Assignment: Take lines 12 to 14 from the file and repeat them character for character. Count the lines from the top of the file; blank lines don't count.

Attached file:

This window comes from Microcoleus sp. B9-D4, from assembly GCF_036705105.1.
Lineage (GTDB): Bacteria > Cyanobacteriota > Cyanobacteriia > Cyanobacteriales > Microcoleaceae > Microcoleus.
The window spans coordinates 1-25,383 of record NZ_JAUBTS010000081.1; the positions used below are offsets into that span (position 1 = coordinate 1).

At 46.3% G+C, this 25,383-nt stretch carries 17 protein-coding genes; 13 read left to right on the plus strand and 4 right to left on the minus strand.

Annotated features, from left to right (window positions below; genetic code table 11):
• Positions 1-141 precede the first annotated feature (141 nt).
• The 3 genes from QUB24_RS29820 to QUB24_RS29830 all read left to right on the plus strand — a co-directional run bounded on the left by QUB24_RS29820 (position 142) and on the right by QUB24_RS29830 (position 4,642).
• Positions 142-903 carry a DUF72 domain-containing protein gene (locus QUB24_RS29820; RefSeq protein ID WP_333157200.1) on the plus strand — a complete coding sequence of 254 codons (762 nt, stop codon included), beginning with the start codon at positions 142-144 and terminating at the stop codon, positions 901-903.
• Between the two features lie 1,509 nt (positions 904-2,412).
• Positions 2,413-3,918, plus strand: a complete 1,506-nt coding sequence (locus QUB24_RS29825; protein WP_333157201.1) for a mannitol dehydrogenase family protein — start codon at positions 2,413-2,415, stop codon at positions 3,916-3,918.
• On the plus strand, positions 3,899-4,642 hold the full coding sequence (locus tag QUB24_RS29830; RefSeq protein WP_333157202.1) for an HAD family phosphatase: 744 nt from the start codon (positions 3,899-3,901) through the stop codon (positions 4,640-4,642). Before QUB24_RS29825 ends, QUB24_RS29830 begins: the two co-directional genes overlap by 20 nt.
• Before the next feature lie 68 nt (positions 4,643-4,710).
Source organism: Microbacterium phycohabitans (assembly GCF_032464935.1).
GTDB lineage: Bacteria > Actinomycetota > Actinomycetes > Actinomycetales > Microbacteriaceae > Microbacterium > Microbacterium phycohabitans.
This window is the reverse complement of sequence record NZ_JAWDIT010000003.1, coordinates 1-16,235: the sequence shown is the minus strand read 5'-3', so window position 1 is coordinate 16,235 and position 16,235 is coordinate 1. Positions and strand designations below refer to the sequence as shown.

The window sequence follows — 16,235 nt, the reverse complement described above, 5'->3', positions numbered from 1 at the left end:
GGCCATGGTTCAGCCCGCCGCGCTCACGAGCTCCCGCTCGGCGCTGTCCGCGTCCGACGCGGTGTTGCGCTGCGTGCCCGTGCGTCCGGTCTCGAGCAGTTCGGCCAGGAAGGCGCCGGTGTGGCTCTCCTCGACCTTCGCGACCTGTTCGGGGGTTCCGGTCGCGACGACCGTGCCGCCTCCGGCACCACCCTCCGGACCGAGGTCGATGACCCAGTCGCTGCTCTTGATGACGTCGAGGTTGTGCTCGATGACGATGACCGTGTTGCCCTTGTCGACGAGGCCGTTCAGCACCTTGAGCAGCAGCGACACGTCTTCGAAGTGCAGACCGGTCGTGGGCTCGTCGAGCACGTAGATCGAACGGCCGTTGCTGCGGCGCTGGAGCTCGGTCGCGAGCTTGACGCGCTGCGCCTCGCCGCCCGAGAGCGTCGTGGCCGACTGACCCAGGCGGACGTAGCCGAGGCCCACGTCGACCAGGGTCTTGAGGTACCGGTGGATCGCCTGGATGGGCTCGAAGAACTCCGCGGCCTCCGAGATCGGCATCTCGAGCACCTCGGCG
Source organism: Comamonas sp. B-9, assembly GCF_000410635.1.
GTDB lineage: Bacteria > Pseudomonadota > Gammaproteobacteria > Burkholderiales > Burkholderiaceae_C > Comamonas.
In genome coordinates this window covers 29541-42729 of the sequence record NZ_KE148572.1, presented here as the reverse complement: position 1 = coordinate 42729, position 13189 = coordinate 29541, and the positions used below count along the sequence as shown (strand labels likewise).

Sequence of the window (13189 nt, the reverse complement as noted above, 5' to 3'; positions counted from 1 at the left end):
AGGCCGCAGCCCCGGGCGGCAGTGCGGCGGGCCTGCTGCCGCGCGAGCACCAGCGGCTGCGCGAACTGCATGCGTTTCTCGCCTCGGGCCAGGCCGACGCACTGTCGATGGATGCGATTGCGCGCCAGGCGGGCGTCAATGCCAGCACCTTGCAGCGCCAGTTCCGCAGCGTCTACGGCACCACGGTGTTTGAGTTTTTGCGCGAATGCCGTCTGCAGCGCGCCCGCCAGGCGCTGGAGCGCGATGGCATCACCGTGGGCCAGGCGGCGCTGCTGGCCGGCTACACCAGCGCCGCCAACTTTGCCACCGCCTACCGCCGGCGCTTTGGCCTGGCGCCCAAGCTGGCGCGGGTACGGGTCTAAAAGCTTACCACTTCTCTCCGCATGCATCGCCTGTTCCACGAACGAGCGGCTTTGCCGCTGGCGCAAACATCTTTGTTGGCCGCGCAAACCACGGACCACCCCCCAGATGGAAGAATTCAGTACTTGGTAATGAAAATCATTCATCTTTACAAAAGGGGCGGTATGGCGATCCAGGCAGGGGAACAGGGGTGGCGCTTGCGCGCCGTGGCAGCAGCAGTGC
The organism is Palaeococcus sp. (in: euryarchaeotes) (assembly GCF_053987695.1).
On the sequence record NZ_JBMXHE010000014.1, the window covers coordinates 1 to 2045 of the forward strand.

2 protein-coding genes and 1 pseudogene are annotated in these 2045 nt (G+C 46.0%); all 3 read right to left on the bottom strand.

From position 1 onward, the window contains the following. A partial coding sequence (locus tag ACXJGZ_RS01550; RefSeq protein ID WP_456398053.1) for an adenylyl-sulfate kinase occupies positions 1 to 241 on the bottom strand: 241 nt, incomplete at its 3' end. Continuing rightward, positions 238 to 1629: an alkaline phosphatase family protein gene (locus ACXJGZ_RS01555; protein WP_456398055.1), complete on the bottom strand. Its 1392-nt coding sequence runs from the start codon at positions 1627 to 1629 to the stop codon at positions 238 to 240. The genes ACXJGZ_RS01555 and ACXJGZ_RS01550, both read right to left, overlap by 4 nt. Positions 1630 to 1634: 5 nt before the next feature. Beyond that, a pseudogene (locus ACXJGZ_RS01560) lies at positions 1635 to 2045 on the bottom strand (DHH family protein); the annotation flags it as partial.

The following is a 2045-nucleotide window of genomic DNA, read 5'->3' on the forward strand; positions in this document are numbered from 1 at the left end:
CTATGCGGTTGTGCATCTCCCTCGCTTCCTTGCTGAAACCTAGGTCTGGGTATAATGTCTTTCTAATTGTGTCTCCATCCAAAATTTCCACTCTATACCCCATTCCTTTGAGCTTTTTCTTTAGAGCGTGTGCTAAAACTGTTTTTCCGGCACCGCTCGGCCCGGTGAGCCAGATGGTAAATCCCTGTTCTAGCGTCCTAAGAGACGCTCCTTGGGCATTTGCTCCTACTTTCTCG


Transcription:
• Before the next feature lie 68 nt (positions 4,643-4,710).
Source organism: Microbacterium phycohabitans (assembly GCF_032464935.1).
GTDB lineage: Bacteria > Actinomycetota > Actinomycetes > Actinomycetales > Microbacteriaceae > Microbacterium > Microbacterium phycohabitans.